WHEN SHOULD AN ATHLETE SAY NO?

A HOBBLED RG3

A HOBBLED RG3

Interesting that the discussion coming out of yesterday’s NFC Wildcard game between the Washington Redskins and Seattle Seahawks (24-14, Seattle) revolves around ‘Skins rookie QB Robert Griffin III’s decision to start, and then stay in the game after it became apparent to anyone with working optic nerves that he wasn’t the same RG3 who so captivated the NFL and the nation’s capital this season with his combination of lightning foot speed and accurate throwing arm.

Last year’s Heisman Trophy winner out of Baylor University didn’t even need to get hit to illustrate – quite painfully in the first quarter – that his injured right knee was not only not healed, but instead fully compromised, thereby robbing him of the very skill-set that made him such a potent threat.  Well, it was apparent to everyone, it seems, except Redskins head coach Mike Shanahan.

“Robert said to me, ‘Coach, there’s a difference between injuries and being hurt. I can guarantee I’m hurting right now, give me a chance to win this football game, because I guarantee I’m not injured.’,” Shanahan told Yahoo Sports. “That was enough for me.”

Regardless of where you come down on the “He shouldn’t have been playing or kept playing” continuum, what is also quite apparent is the vast difference in mentality between a team sport like football, where there is something beyond the self to play for – as muddled as that sometimes gets – and the sport of athletics which has reduced itself to the individual athlete representing nothing but him or herself.

Systems create realities.  Thus, how many times have we heard a runner, thrower or jumper claim just the opposite of what RG3 was claiming in the lead up to a major marathon or track meet?  Except for very obvious cases like Chinese high hurdler Liu Xiang, who attempted to start the 2008 Beijing Olympic 110-meter hurdles despite an injured Achilles tendon, it seems like any little twinge or niggle is enough to knock a track athlete off the start line, no questions asked.  But that’s what happens in a sport where A) the money is so short, B) base compensation is tied to automatic reduction clauses in shoe contracts and year-end rankings, C) every payday has to count.  Nobody goes unless they are 100%.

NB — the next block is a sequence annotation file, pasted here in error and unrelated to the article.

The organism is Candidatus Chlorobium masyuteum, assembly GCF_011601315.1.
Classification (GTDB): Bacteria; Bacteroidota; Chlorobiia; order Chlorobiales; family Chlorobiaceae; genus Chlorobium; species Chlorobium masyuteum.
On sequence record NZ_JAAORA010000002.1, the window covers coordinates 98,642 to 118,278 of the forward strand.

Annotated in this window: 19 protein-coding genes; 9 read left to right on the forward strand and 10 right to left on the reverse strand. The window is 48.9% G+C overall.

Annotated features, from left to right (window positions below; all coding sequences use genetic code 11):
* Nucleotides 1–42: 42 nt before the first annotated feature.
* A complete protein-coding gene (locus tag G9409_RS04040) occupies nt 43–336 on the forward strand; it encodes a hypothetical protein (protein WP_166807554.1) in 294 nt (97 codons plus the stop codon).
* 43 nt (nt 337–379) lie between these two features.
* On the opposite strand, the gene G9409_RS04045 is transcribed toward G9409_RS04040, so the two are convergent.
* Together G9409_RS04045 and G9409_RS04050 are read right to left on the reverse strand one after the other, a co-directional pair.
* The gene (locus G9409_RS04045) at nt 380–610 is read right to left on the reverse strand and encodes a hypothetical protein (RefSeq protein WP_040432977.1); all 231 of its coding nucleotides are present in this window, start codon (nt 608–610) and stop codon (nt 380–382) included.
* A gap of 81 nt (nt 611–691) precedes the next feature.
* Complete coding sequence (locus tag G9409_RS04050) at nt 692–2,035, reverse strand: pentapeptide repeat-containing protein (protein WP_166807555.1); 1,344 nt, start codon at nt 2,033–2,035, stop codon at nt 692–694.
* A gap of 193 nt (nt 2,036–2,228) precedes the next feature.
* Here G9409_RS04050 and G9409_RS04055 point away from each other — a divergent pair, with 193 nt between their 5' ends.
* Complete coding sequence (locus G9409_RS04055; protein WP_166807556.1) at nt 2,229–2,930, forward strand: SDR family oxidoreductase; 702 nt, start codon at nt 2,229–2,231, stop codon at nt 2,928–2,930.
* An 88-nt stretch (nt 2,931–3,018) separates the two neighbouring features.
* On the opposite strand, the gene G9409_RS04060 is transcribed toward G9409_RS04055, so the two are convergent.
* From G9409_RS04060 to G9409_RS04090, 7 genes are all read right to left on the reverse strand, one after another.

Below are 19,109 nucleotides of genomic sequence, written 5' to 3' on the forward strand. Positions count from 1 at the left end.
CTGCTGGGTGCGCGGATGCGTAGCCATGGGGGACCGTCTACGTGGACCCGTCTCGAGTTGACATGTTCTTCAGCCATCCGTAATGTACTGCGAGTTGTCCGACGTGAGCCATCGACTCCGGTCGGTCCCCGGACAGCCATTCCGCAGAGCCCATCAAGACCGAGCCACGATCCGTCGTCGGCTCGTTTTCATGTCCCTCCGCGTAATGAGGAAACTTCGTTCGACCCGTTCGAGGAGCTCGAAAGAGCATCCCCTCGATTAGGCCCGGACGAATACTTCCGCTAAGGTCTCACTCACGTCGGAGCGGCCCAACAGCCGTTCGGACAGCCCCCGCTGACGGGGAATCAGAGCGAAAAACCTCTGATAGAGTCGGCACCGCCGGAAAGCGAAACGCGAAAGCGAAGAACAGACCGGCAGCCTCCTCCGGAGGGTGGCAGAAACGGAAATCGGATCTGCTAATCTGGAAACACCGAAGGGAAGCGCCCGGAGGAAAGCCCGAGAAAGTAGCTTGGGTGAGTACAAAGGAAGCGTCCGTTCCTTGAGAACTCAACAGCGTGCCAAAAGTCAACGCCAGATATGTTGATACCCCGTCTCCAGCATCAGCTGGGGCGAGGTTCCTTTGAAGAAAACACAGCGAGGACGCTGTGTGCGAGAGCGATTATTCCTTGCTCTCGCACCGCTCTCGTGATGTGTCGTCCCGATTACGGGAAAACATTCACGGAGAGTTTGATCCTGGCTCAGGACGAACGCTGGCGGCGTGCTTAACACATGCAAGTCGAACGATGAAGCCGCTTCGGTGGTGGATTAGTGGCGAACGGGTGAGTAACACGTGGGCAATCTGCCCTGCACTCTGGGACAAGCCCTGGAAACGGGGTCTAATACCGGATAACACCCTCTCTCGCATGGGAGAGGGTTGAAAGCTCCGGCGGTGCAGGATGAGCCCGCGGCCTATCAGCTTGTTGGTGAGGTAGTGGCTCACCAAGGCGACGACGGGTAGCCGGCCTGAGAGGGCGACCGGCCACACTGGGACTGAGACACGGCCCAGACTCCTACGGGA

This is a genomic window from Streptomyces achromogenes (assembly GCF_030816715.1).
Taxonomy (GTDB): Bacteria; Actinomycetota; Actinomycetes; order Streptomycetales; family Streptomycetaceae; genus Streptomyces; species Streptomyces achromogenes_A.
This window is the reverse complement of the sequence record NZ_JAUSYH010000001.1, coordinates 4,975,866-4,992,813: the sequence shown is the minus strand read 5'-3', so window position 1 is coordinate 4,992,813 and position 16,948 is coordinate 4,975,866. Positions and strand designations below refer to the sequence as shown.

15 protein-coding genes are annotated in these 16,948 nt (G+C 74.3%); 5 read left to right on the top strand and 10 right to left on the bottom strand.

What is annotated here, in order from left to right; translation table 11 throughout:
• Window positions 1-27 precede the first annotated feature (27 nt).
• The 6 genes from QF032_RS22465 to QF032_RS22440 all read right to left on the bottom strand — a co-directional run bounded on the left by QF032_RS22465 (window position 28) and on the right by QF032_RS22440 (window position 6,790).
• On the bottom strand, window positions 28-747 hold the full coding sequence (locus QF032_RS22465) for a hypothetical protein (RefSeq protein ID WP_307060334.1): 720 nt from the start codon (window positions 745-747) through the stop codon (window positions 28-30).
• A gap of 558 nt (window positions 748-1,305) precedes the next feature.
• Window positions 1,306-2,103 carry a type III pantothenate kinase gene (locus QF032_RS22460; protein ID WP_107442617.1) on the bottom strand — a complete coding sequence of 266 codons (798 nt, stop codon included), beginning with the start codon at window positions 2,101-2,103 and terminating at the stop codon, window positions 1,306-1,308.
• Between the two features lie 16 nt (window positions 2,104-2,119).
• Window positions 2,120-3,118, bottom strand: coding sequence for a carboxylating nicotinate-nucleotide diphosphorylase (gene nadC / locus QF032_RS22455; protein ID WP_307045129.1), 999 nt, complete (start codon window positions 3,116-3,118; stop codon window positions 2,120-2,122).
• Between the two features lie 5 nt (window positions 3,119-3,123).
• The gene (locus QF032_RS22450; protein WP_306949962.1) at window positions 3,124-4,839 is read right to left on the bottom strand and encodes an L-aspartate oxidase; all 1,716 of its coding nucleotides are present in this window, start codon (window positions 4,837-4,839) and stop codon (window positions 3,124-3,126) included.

Athletics has designed an all-or-nothing system built around the clock, measuring tape and individual athlete.  That system has consistently held fan interest as a secondary goal, at best.  Again, how often have we in the media had to explain right off the bat why half the field that was announced to be competing is now not coming? Or, instead of the two big names in an event going head-to-head, we see two separate events staged at the same meet with the outcomes of place all but predetermined?  The whole system is utterly counter-intuitive to building interest.

Odd, too, because American football, as punishing a game as there is, has contracts which aren’t guaranteed either.  But, just look what happens if you do sit out a game with an injury in football.  Ask Drew Bledsoe, the former #1 overall draft pick out of Washington State and franchise QB for the New England Patriots.  He never got his starting position back after Tom Brady came in to replace him following a rib injury in the middle of the 2001 season for the Super Bowl bound Pats.  Ask current S.F. 49’er QB Alex Smith who still sits on the bench after he was forced to the sidelines with a concussion and Colin Kaepernick came in to electrify the 49’er offense, even though Smith was among the league leaders in QB rating.